A Pathfinder module that attempts to invoke an old school Sword & Sorcery feel. The kick ass cover and name are a bit let down by the contents.
What’s this … a Pathfinder module review?! Indeed gentle readers, but not just any old module … a Xoth.Net module. These folks have a reputation, from this product and the Bride of the Spider-God book, for publishing old school adventures. Let’s see, shall we? It’s going to help if you imagine those cities and towns from the first Arnold Conan movie while reading the review.
This adventure has an egypt-like setting and centers around the attempts of a beast cult to bring their fallen religion back to the forefront by turning a group of their followers in to beast-men. This effort is being led by a group that has infiltrated the palace.
The module has a bit of a non-standard organization. It describes four separate areas and then describes how those areas can be used to run an adventure. This particular style tends to pop up most often in city adventures: you get the city described and then you get some plots with advice on running them in the city. This tends to create a very open-ended type of adventure and encourages sandbox-like play, which also means, of course, that the DM needs to put in no small amount of effort to flesh things out.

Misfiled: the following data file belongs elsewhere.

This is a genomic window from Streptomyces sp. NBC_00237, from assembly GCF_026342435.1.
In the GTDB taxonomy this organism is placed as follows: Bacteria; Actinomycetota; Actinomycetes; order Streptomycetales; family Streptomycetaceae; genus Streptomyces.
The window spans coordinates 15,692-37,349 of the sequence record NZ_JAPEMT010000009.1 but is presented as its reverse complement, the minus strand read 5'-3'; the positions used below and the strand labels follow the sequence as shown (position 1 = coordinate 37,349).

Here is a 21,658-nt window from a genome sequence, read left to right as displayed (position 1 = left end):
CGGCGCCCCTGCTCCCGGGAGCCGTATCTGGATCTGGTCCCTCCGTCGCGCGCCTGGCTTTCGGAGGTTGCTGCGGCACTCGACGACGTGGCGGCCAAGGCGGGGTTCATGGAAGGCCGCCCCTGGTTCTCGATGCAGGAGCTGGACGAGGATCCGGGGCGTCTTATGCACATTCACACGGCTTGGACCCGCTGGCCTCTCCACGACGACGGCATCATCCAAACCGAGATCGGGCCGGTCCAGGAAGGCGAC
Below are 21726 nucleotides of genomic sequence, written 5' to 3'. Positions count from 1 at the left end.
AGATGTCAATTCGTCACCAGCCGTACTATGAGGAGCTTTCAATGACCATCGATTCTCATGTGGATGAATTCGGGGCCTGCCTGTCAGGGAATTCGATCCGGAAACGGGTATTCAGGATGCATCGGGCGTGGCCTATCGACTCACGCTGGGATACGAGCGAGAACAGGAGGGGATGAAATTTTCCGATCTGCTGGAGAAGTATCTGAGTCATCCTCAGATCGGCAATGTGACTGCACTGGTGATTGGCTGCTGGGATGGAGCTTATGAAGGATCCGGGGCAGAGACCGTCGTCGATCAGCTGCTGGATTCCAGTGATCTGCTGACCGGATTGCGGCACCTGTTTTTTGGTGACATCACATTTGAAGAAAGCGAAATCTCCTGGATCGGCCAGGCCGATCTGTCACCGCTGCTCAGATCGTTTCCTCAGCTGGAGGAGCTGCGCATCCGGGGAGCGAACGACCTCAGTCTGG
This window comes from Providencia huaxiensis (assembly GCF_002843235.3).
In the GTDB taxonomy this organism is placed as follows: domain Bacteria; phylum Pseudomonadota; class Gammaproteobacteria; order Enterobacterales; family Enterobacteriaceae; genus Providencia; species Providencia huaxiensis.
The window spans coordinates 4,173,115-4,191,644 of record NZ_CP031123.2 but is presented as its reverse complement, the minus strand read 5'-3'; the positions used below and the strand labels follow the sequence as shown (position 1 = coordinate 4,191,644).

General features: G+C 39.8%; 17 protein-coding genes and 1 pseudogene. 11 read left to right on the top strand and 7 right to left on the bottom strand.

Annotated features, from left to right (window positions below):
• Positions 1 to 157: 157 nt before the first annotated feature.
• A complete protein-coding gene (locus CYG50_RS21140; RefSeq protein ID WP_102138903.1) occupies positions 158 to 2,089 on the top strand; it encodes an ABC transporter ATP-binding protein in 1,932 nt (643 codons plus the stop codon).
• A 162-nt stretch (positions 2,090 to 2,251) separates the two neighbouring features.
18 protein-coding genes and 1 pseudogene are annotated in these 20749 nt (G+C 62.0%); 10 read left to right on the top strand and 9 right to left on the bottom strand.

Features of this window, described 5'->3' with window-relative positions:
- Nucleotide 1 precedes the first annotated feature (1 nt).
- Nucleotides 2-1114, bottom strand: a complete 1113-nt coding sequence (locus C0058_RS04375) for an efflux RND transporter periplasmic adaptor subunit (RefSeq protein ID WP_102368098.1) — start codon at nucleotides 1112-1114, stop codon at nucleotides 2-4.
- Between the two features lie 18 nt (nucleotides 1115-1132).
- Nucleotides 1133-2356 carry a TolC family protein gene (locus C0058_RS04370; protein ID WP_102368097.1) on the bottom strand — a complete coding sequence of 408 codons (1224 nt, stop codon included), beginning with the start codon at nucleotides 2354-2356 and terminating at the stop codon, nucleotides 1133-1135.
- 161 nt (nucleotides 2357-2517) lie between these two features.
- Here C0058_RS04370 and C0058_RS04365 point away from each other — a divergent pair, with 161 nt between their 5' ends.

The first section described is the hook. While traveling the players run in to a slave caravan with some beautiful, and scantily clad, female slaves in tow. One of the slaves signals the characters to rescue her, with the implication that the party fight the caravan. This immediately triggered my anti-plot defense system. What if they don’t rescue her? They can’t buy her from the caravan? etc. My fears were largely unfounded though for in the rear of the module there is that nice little section on how to run the adventure. It goes in to a small amount of detail on how to proceed if the party ignores her; essentially reintroducing the adventure in the next city through slaver raids, rumors, and the like. This was a nice surprise; after expecting a railroad I instead found a helpful bus & taxi guide for day trips and further excursions.
The second section is an extremely brief description of the city the adventure takes place in. Seven locations in two pages is not much. Essentially it’s a brief description of the gates, the barracks, and the faceless sphinx … which none of the locals will talk about.